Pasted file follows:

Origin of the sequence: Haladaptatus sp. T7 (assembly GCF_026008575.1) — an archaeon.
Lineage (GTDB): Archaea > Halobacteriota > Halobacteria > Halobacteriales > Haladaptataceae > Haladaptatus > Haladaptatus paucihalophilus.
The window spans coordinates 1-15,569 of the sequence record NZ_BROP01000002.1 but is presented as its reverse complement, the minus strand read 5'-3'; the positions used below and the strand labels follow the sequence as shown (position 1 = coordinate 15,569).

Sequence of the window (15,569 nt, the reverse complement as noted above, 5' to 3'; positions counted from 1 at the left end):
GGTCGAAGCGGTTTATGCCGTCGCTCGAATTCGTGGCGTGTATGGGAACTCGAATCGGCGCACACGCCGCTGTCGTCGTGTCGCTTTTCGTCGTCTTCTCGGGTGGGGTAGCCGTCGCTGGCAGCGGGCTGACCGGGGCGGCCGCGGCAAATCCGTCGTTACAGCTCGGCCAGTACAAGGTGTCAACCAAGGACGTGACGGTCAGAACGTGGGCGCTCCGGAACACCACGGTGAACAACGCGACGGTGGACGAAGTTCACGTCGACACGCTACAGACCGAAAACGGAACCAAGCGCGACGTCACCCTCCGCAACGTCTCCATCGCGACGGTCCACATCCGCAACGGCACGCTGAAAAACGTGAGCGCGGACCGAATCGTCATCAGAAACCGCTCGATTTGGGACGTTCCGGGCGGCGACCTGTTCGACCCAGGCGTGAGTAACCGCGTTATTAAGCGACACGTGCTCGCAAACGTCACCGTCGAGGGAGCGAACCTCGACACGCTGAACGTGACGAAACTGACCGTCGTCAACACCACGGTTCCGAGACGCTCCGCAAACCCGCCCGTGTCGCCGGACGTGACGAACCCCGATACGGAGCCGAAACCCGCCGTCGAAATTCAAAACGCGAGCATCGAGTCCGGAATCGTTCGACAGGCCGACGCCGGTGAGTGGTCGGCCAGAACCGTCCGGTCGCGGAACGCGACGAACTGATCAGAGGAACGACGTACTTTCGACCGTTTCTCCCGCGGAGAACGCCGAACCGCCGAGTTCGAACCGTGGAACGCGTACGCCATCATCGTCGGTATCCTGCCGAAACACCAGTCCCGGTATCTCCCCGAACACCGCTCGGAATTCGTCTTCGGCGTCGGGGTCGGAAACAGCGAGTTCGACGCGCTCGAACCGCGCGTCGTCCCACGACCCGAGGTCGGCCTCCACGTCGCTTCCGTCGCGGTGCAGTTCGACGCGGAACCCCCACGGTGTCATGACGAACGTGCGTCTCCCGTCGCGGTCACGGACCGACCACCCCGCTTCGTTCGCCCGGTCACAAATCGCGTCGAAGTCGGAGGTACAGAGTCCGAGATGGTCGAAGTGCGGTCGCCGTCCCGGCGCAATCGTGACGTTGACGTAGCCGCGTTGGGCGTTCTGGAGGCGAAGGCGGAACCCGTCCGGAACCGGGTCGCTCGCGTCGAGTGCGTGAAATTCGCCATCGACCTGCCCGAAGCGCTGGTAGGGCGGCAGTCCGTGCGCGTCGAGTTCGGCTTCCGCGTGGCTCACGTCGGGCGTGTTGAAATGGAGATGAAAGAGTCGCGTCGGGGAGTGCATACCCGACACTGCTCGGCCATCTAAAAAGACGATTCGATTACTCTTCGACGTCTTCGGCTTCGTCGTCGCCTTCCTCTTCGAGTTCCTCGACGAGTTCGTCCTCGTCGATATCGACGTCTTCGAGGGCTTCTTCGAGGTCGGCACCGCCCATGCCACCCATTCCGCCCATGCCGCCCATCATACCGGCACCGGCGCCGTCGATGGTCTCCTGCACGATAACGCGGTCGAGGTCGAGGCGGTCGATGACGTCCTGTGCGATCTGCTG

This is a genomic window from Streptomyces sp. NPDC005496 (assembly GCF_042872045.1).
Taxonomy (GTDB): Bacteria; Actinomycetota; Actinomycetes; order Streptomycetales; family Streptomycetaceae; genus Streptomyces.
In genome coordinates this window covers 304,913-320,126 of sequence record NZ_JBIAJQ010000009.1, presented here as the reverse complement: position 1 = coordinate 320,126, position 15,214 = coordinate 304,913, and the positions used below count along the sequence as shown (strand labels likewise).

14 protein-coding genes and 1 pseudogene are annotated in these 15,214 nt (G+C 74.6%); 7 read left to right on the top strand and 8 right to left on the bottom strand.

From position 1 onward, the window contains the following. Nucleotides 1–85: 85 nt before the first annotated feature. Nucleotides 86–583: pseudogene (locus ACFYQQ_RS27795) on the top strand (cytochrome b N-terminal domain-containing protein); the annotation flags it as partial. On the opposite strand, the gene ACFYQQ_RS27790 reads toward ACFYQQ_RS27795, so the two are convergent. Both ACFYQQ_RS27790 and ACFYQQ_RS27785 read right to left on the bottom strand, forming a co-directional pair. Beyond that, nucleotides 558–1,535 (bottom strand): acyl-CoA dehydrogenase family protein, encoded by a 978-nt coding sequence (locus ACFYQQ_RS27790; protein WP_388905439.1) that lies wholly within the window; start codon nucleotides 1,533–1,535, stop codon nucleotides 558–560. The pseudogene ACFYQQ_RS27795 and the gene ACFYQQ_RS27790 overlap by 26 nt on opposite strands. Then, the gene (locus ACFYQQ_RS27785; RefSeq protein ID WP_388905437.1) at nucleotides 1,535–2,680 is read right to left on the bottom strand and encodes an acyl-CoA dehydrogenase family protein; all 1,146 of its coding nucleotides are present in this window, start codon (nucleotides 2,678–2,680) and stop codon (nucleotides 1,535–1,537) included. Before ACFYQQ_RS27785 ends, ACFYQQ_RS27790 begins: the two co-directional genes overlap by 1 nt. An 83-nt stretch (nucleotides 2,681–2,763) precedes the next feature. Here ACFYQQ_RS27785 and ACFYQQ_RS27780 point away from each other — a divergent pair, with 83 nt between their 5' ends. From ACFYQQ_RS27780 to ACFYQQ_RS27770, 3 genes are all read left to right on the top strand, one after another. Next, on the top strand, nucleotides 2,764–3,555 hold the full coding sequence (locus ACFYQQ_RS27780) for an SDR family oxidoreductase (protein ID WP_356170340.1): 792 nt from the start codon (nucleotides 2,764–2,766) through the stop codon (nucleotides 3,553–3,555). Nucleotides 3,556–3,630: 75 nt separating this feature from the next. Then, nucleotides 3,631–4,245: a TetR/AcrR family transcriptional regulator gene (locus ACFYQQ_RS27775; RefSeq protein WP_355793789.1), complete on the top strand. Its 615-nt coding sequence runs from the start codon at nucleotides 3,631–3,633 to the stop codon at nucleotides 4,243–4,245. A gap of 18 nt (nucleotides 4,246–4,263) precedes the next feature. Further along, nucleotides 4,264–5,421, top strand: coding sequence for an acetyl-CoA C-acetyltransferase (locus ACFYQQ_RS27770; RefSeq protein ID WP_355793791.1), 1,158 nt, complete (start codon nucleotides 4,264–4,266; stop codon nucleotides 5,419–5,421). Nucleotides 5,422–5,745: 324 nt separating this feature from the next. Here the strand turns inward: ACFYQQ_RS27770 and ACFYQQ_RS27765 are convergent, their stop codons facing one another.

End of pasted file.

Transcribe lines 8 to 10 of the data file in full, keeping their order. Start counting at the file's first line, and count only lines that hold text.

In genome coordinates this window covers 304,913-320,126 of sequence record NZ_JBIAJQ010000009.1, presented here as the reverse complement: position 1 = coordinate 320,126, position 15,214 = coordinate 304,913, and the positions used below count along the sequence as shown (strand labels likewise).

14 protein-coding genes and 1 pseudogene are annotated in these 15,214 nt (G+C 74.6%); 7 read left to right on the top strand and 8 right to left on the bottom strand.

From position 1 onward, the window contains the following. Nucleotides 1–85: 85 nt before the first annotated feature. Nucleotides 86–583: pseudogene (locus ACFYQQ_RS27795) on the top strand (cytochrome b N-terminal domain-containing protein); the annotation flags it as partial. On the opposite strand, the gene ACFYQQ_RS27790 reads toward ACFYQQ_RS27795, so the two are convergent. Both ACFYQQ_RS27790 and ACFYQQ_RS27785 read right to left on the bottom strand, forming a co-directional pair. Beyond that, nucleotides 558–1,535 (bottom strand): acyl-CoA dehydrogenase family protein, encoded by a 978-nt coding sequence (locus ACFYQQ_RS27790; protein WP_388905439.1) that lies wholly within the window; start codon nucleotides 1,533–1,535, stop codon nucleotides 558–560. The pseudogene ACFYQQ_RS27795 and the gene ACFYQQ_RS27790 overlap by 26 nt on opposite strands. Then, the gene (locus ACFYQQ_RS27785; RefSeq protein ID WP_388905437.1) at nucleotides 1,535–2,680 is read right to left on the bottom strand and encodes an acyl-CoA dehydrogenase family protein; all 1,146 of its coding nucleotides are present in this window, start codon (nucleotides 2,678–2,680) and stop codon (nucleotides 1,535–1,537) included. Before ACFYQQ_RS27785 ends, ACFYQQ_RS27790 begins: the two co-directional genes overlap by 1 nt. An 83-nt stretch (nucleotides 2,681–2,763) precedes the next feature. Here ACFYQQ_RS27785 and ACFYQQ_RS27780 point away from each other — a divergent pair, with 83 nt between their 5' ends. From ACFYQQ_RS27780 to ACFYQQ_RS27770, 3 genes are all read left to right on the top strand, one after another. Next, on the top strand, nucleotides 2,764–3,555 hold the full coding sequence (locus ACFYQQ_RS27780) for an SDR family oxidoreductase (protein ID WP_356170340.1): 792 nt from the start codon (nucleotides 2,764–2,766) through the stop codon (nucleotides 3,553–3,555). Nucleotides 3,556–3,630: 75 nt separating this feature from the next. Then, nucleotides 3,631–4,245: a TetR/AcrR family transcriptional regulator gene (locus ACFYQQ_RS27775; RefSeq protein WP_355793789.1), complete on the top strand. Its 615-nt coding sequence runs from the start codon at nucleotides 3,631–3,633 to the stop codon at nucleotides 4,243–4,245. A gap of 18 nt (nucleotides 4,246–4,263) precedes the next feature. Further along, nucleotides 4,264–5,421, top strand: coding sequence for an acetyl-CoA C-acetyltransferase (locus ACFYQQ_RS27770; RefSeq protein ID WP_355793791.1), 1,158 nt, complete (start codon nucleotides 4,264–4,266; stop codon nucleotides 5,419–5,421). Nucleotides 5,422–5,745: 324 nt separating this feature from the next. Here the strand turns inward: ACFYQQ_RS27770 and ACFYQQ_RS27765 are convergent, their stop codons facing one another.